Editor’s Note: This is a column written by Switzerland County’s David Hewitt. The articles center on all things ‘outdoors’, from hunting and fishing to woodsmanship.
It’s 6:15 a.m., that gray time between daylight and dark.
Unusually cold for late April as I watch my breath leave my mouth and float upwards. Damp and cool, I shake off the chill with a shiver and tuck back into the brush and wait.
A barred owl lets loose with its call and, like clock work, in 3…2…1…
A chorus of gobbling Tom turkeys fire off the next ridge over from my hiding spot. For nearly the next 45 minutes, the Toms gobble their fool heads off while perched on their roosts announcing to all the world that they are here. I slink back into my blind a little deeper with a grin as the hope and anticipation of a big, old Tom strutting into view fills my thoughts.
The sun begins to burn through the woods and the shadows across the fallow field in front of me shrink, smaller and smaller. I yelp and purr with my reliable old call and immediately, a couple of Toms answer back with a hammering gobble. My heart beat races, my breathing quickens with each call the old birds make.
Three birds pound out a call, by the sounds of it, less than a couple hundreds yards to my East. I eek out a few seductive hen sounds and the boys answer again, only this time closer…
“Purr, purr, purr” from my plunger call.
The raspy gobble from a Jake answers back. Constantly, I do my best “hen” talk and the group of bachelors answer looking for love. From the sounds of their calls, the old boys and a couple of youngsters are pacing the ridge top, debating whether or not to enter the field.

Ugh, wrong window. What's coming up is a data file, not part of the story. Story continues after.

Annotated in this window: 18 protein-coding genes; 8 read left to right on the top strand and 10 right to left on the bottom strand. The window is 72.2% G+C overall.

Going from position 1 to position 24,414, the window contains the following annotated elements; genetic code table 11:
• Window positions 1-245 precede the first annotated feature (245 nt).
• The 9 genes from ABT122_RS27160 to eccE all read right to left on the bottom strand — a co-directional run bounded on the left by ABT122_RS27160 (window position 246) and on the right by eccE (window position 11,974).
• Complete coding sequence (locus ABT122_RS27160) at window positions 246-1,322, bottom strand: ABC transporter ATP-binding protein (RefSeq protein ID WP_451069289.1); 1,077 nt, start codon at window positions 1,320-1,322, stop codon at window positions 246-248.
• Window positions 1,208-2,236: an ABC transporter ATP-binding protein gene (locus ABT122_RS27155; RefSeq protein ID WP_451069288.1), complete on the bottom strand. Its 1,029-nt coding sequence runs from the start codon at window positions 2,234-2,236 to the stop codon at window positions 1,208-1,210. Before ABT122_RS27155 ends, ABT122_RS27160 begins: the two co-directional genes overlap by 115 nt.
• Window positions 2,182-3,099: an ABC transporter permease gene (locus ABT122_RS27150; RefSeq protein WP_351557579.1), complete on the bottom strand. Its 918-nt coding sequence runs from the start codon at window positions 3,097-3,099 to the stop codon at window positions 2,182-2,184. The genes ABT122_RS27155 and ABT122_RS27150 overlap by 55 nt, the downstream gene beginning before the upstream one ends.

Almost 8 o’clock and the birds still haven’t showed. All is quiet now except for the soft yelping of a hen that had gotten between myself and the intended prey. My pathetic calls were no match for the real thing and the old gal had dragged my Toms off with her. I lean back against the base of the Ash tree and wait and watch and enjoy the spring time woods.
The redbuds are slowly fading into the green of the trees and a few of the white flowers from the dogwoods are still clinging onto the branches. By this time next week, everything will be green. A fox squirrel shimmys his way down a tree trunk, close enough I can hear his nails digging into the bark. He hits the ground, head constantly turning on a swivel as he gathers seeds and fills his belly.
I sit statue still as he walks in front of my spot, not five feet away and then without warning, he’s gone, racing back up the tree to safety, barking out a warning. I look to my left and see the cause for his concern. A coyote had slipped in, eying my turkey decoys, no doubt hoping for an easy meal. Within seconds, the song dog realizes that something is amiss and darts off the direction he had came.
The rest of the morning is spent in silence, with the exception of a few songbirds, but that’s alright. I know going into this game, chasing turkeys with my longbow and cedar arrows, that the odds are stacked squarely against me – but I’m okay with that.
For a lot of folks, this hunt might have been a disappointment, but for me it was success.
- David Hewitt